• Photography equipment
  • TVs
  • Home theater equipment
  • Appliances
You can also find items in categories like furniture, watches, air purifiers, and optics. If you're in the market for these pricey items, it's worth checking out.

On Greentoe's How It Works page, there's a video you can watch, as well as a summary of the process. Essentially, users name their price for a product, then Greentoe notifies certified retailers. According to the site, if your offer is accepted, the retailer will ship directly to you.

The key thing to remember with this site is that you have to make realistic offers. You're probably not going to score a Nintendo Switch Lite for a nickel. But can you snag one for $150? It's quite possible — and worth a try, especially if you're shopping outside of holidays like Black Friday.

Check Milled for Coupons and Sales

Sure, you could sign up for tons of different email newsletters, so you'll never miss a sale or special discount at a retailer. Or you could check out Milled. This website allows you to search emails from brands to find discount codes, sales, and other offers to take advantage of. You can search brands or even keywords and narrow your focus to a particular time frame. At the time of this writing, a search for "colourpop" yielded results from March 3-9 and included emails that highlighted their Last Call "up to 80% off" sale.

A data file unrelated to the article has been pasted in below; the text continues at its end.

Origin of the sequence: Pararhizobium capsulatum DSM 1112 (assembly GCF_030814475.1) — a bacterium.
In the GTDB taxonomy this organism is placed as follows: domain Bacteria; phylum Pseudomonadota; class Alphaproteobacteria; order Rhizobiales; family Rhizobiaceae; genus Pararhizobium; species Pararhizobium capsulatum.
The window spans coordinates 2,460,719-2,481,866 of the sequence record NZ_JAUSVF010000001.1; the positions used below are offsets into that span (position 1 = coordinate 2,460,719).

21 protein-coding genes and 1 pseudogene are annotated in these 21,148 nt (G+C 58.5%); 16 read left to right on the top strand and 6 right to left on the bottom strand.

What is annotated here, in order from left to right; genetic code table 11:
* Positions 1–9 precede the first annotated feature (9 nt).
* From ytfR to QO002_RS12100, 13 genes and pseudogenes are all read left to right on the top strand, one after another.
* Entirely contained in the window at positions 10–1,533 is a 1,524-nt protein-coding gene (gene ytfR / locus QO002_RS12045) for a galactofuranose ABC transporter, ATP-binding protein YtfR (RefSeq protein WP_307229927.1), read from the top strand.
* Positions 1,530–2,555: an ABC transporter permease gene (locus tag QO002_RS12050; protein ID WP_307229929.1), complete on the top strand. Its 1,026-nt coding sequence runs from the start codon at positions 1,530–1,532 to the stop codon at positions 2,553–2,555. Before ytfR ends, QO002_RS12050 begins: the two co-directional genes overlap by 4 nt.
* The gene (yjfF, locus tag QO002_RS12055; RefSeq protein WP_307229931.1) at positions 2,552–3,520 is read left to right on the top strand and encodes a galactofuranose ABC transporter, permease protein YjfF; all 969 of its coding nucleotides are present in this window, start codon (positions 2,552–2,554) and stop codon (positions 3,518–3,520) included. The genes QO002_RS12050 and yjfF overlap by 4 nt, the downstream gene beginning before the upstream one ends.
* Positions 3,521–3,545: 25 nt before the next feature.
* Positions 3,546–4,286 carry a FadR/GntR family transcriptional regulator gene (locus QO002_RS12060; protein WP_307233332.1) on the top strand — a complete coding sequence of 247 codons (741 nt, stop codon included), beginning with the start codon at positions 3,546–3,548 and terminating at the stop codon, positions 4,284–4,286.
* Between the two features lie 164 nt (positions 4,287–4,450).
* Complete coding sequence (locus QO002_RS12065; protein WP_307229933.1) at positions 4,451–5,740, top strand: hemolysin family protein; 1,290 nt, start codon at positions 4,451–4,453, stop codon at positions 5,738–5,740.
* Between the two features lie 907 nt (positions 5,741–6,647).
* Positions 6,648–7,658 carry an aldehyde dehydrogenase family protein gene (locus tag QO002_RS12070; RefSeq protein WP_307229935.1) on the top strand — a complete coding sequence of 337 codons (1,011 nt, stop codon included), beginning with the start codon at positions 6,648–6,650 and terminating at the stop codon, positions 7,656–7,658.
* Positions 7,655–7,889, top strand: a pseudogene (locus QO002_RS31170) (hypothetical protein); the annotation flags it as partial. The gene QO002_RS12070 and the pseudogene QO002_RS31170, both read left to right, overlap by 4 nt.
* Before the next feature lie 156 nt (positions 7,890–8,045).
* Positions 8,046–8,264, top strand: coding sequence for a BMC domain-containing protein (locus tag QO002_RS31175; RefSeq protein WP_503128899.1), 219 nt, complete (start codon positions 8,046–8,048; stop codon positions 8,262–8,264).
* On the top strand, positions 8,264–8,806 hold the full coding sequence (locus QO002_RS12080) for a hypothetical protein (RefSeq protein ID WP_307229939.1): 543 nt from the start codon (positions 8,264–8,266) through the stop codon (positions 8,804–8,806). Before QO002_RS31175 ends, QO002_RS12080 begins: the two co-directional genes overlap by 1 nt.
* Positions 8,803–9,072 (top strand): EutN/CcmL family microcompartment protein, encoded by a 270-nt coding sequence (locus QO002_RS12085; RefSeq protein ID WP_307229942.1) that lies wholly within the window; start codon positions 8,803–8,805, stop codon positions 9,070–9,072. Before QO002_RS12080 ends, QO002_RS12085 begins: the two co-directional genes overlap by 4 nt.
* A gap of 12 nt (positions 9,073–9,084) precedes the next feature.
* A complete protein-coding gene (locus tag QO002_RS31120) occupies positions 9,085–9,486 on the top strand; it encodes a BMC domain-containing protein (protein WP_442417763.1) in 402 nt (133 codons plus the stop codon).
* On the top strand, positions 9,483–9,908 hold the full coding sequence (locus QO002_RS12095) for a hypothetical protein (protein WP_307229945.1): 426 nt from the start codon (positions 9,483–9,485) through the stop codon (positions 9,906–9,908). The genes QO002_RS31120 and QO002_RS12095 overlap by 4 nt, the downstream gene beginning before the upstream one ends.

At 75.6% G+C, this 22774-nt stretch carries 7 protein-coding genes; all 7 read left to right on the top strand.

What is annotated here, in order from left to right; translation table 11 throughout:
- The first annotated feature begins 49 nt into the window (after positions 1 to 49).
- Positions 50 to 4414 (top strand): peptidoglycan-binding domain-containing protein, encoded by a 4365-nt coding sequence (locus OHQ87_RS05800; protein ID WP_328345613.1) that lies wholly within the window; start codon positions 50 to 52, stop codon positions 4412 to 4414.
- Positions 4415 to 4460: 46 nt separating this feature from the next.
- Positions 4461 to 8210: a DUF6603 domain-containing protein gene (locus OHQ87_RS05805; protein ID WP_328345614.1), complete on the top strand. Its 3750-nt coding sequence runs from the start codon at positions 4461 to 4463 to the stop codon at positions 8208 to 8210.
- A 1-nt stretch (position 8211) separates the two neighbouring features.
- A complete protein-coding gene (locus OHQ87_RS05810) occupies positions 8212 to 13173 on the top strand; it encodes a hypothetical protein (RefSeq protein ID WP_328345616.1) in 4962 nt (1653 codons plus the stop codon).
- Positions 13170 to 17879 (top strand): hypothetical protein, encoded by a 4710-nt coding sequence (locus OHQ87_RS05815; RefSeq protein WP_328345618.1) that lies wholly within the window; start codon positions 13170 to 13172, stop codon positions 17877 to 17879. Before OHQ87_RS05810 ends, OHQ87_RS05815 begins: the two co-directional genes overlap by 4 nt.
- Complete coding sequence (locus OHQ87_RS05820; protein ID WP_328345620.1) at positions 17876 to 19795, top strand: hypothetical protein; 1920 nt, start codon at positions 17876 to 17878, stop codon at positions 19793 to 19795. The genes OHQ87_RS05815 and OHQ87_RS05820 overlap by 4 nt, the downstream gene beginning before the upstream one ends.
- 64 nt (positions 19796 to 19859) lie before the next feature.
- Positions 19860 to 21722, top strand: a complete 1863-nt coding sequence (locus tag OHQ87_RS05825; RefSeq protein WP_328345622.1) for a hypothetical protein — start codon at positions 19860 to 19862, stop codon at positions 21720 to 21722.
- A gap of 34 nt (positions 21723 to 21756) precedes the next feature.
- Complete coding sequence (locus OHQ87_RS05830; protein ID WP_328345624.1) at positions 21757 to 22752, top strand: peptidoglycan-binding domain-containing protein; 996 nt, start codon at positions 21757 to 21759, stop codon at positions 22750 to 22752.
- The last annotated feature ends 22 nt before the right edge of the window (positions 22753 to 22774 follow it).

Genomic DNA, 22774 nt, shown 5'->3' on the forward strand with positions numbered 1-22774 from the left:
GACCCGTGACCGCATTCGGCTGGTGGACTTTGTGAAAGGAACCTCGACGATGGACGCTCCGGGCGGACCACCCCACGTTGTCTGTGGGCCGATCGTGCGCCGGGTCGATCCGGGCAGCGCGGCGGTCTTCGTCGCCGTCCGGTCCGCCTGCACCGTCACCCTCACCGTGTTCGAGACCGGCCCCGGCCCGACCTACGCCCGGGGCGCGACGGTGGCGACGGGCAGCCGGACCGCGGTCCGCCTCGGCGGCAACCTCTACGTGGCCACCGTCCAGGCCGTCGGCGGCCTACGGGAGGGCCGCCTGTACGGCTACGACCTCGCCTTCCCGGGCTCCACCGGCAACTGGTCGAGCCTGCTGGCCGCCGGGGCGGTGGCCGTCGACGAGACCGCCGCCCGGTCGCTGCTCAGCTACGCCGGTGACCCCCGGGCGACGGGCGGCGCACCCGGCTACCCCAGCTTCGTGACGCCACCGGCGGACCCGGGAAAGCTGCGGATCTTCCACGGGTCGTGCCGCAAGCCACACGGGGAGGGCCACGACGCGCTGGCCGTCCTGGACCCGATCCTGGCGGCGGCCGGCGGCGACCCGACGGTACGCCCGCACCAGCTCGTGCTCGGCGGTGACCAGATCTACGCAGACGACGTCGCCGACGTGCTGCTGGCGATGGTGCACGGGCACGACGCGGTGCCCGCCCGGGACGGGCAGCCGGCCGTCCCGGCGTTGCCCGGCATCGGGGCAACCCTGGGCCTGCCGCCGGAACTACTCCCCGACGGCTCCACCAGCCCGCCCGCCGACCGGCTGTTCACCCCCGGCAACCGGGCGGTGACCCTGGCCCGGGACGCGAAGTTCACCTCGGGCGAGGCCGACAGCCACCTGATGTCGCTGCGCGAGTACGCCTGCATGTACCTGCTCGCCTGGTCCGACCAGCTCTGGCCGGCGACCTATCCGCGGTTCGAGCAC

SEE ALSO: 25 Great Ways to Find Deals on Popular Products

If you want to keep your inbox clutter-free, this is an excellent way to do so, since you can still find sales you might be interested in. And if you're on the fence about signing up for emails from a particular brand, searching for them on Milled can also provide you with a clear picture of how often they'll send you emails. That gives you yet another way to keep the clutter under control.

Readers, what are your best tips for navigating a deal drought? Let us know in the comments below!

Julie Ramhold
Senior Staff Writer/Consumer Analyst

Julie's work has been featured on CNBC, GoBankingRates, Kiplinger, Marketwatch, Money, The New York Times, Real Simple, US News, WaPo, WSJ, Yahoo!, and more. She's extolled the virtues of DealNews in interviews with Cheddar TV, GMA, various podcasts, and affiliates across the United States, plus one in Canada.
DealNews may be compensated by companies mentioned in this article. Please note that, although prices sometimes fluctuate or expire unexpectedly, all products and deals mentioned in this feature were available at the lowest total price we could find at the time of publication (unless otherwise specified).